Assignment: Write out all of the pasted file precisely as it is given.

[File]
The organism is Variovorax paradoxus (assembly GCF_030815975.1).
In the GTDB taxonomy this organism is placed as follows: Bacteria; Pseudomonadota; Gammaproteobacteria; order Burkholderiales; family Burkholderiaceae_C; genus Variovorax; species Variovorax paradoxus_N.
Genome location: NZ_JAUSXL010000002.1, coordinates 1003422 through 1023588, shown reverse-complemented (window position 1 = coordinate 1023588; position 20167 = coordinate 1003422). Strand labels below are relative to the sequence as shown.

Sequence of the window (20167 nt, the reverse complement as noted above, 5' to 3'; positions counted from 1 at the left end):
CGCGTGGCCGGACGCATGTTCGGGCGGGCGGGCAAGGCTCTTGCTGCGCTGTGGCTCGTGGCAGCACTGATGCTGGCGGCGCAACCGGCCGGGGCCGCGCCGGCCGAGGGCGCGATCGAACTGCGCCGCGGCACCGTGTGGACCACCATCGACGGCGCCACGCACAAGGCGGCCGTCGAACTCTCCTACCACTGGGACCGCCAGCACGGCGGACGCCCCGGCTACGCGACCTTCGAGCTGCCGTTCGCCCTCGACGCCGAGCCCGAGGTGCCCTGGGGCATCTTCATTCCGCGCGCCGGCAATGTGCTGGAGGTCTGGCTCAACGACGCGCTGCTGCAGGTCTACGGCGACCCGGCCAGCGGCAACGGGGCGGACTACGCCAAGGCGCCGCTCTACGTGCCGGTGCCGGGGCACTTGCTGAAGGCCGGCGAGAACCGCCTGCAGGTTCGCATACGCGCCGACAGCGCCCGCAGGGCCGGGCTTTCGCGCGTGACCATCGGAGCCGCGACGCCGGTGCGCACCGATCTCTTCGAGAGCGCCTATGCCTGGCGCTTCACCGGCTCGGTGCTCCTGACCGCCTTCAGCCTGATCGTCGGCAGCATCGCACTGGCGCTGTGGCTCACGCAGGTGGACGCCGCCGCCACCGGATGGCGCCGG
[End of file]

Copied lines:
The organism is Variovorax paradoxus (assembly GCF_030815975.1).
In the GTDB taxonomy this organism is placed as follows: Bacteria; Pseudomonadota; Gammaproteobacteria; order Burkholderiales; family Burkholderiaceae_C; genus Variovorax; species Variovorax paradoxus_N.
Genome location: NZ_JAUSXL010000002.1, coordinates 1003422 through 1023588, shown reverse-complemented (window position 1 = coordinate 1023588; position 20167 = coordinate 1003422). Strand labels below are relative to the sequence as shown.

Sequence of the window (20167 nt, the reverse complement as noted above, 5' to 3'; positions counted from 1 at the left end):
CGCGTGGCCGGACGCATGTTCGGGCGGGCGGGCAAGGCTCTTGCTGCGCTGTGGCTCGTGGCAGCACTGATGCTGGCGGCGCAACCGGCCGGGGCCGCGCCGGCCGAGGGCGCGATCGAACTGCGCCGCGGCACCGTGTGGACCACCATCGACGGCGCCACGCACAAGGCGGCCGTCGAACTCTCCTACCACTGGGACCGCCAGCACGGCGGACGCCCCGGCTACGCGACCTTCGAGCTGCCGTTCGCCCTCGACGCCGAGCCCGAGGTGCCCTGGGGCATCTTCATTCCGCGCGCCGGCAATGTGCTGGAGGTCTGGCTCAACGACGCGCTGCTGCAGGTCTACGGCGACCCGGCCAGCGGCAACGGGGCGGACTACGCCAAGGCGCCGCTCTACGTGCCGGTGCCGGGGCACTTGCTGAAGGCCGGCGAGAACCGCCTGCAGGTTCGCATACGCGCCGACAGCGCCCGCAGGGCCGGGCTTTCGCGCGTGACCATCGGAGCCGCGACGCCGGTGCGCACCGATCTCTTCGAGAGCGCCTATGCCTGGCGCTTCACCGGCTCGGTGCTCCTGACCGCCTTCAGCCTGATCGTCGGCAGCATCGCACTGGCGCTGTGGCTCACGCAGGTGGACGCCGCCGCCACCGGATGGCGCCGG